Of course when I gave birth to Vito, I was in for a shock. Breastfeeding is just about one of the most difficult, most painful things I've ever experienced! When Iñigo was born, I thought, "Second time around. This should be easier." Hell, no. It was even worse! I keep telling people, "I would rather give birth than breastfeed." Yes, it's that bad. But, hey, I breastfed both kids successfully. I'm still breastfeeding Iñigo actually. Breastfeeding is a skill that mommy and baby must learn. Once mastered, only then does it become the easiest thing in the world.
|Nursing 3-month-old Iñigo at Power Plant. No cover. I'm a shameless hussy.|
So here I was feeling smug about being such a fabulous breastfeeding mom. I have my breastfeeding clothes, my nursing covers, my breast pumps (one electric, one manual), my breast pads, my nursing bras, my bottles, my lactation aids. When I experienced trouble with nursing, I turned to books, online resources, videos. When I went back to work, I had my own office to pump milk in comfort, the pantry ref to store my milk and a cooler for transporting my precious milk back home. I am a fully equipped breastfeeding mommy! And it crossed my mind that my success in breastfeeding comes from my money. And it crossed my mind yet again that maybe the reason why many poor moms don't breastfeed is because they can't afford it.
One day, a few months after giving birth to Vito, I was at an Air21 to ship a package. The lady there was pregnant at the same time I was pregnant so I asked her how her baby was doing. She said her baby girl was doing well, just a bit on the skinny side. I told her that fat babies are not necessarily healthy babies and added that my Vito, who was born a few days before her daughter was born, wasn't fat either. "It's the breast milk," I assured her. "Hindi tumataba nang grabe ang baby na dumedede sa ina." And she replied that didn't feed her baby breast milk. She stopped nursing after 2 weeks because she had to go back to work. She said her breasts became so engorged, she had a high fever but she had to work. So she just wrapped her breasts tight in plastic and hoped the pain and swelling would go away.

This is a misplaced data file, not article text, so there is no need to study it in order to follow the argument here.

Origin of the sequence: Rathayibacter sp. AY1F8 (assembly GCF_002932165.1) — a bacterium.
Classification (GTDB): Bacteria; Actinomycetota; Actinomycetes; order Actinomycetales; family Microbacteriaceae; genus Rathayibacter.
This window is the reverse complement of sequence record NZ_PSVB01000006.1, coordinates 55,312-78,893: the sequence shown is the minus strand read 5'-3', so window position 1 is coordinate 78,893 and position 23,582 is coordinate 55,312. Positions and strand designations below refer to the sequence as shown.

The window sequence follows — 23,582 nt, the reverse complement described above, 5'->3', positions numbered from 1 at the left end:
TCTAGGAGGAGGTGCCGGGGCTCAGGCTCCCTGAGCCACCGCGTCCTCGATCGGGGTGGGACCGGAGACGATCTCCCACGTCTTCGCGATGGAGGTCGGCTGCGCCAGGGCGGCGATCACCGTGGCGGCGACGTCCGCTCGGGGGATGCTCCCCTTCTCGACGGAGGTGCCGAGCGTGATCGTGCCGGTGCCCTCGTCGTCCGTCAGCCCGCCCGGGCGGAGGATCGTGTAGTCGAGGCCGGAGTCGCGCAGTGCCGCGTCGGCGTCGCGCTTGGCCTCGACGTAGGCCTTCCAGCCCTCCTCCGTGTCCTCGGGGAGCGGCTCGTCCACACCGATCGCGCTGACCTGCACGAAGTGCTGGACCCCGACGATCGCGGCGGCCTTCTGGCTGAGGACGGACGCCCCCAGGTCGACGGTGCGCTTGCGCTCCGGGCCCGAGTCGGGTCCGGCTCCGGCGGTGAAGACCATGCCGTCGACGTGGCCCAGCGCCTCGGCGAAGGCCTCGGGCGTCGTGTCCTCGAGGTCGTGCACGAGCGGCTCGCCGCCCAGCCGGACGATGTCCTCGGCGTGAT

"Pang-mayaman lang po yang pagpapadede," she laughed at me. "Wala po akong pump na sinasabi niyo. Kung meron man, saan po ako gagawa nun? Nakabantay po ako dito maghapon. Mas lalong di ko pwede pisilin yung dede ko para lang makakuha ng gatas. Wala rin po akong lalagyanan. Mapapanis lang po. Mas mura pa ang Bear Brand. Pwede na yun."
It's hard to be smug after you hear that.
The truth is breast milk is the best food for our babies. But there's also that truth that not every mother find providing that milk easy or without cost. If mothers didn't have to work, then no issue. We can all just stay home and breastfeed our children. No excuses! But many mothers need to work—either the father is absent or isn't earning enough. For these mothers, what is the solution?
I honestly don't know.
This Breastfeeding Awareness Month, my Facebook feed is filled with calls to attend breastfeeding classes at this posh hospital, to buy tickets to this breastfeeding rock star's talk, to avail of special discounts on breastfeeding paraphernalia, to pressure malls and other public places to build comfortable nursing stations with nice chairs and electric sockets and refrigerators, to condemn forever all moms who feed their babies formula. This is all good, of course. All good to us fabulously lucky mommies.
I'm not saying we should stop talking about breastfeeding. I'm forever going to be an advocate! I am in fact in the middle of editing a book on breastfeeding. But I know I'm really lucky. And that luck makes me feel so bad for those who aren't because I really don't know how to help them.
I told the Air21 lady, "Bilhan kita ng manual pump!" And I thought as I said that, "What are you doing? A manual pump is still a few thousand pesos! You have to buy her bottles and a cooler, too!" But I didn't need to worry because she refused my offer. She just laughed at me again. "Wag na, ma'am. Nanakawin lang yan. Salamat na lang po. Masaya na po anak ko sa Bear Brand."
I never went back to that Air21 shop. I was afraid of her. I didn't want to see her anger and scorn and shame and guilt. I know she felt that because when she laughed at me, I looked at her and knew what she was screaming at me silently: "Keep your fucking bleeding heart to yourself, bitch. You don't tell me what to feed my child!"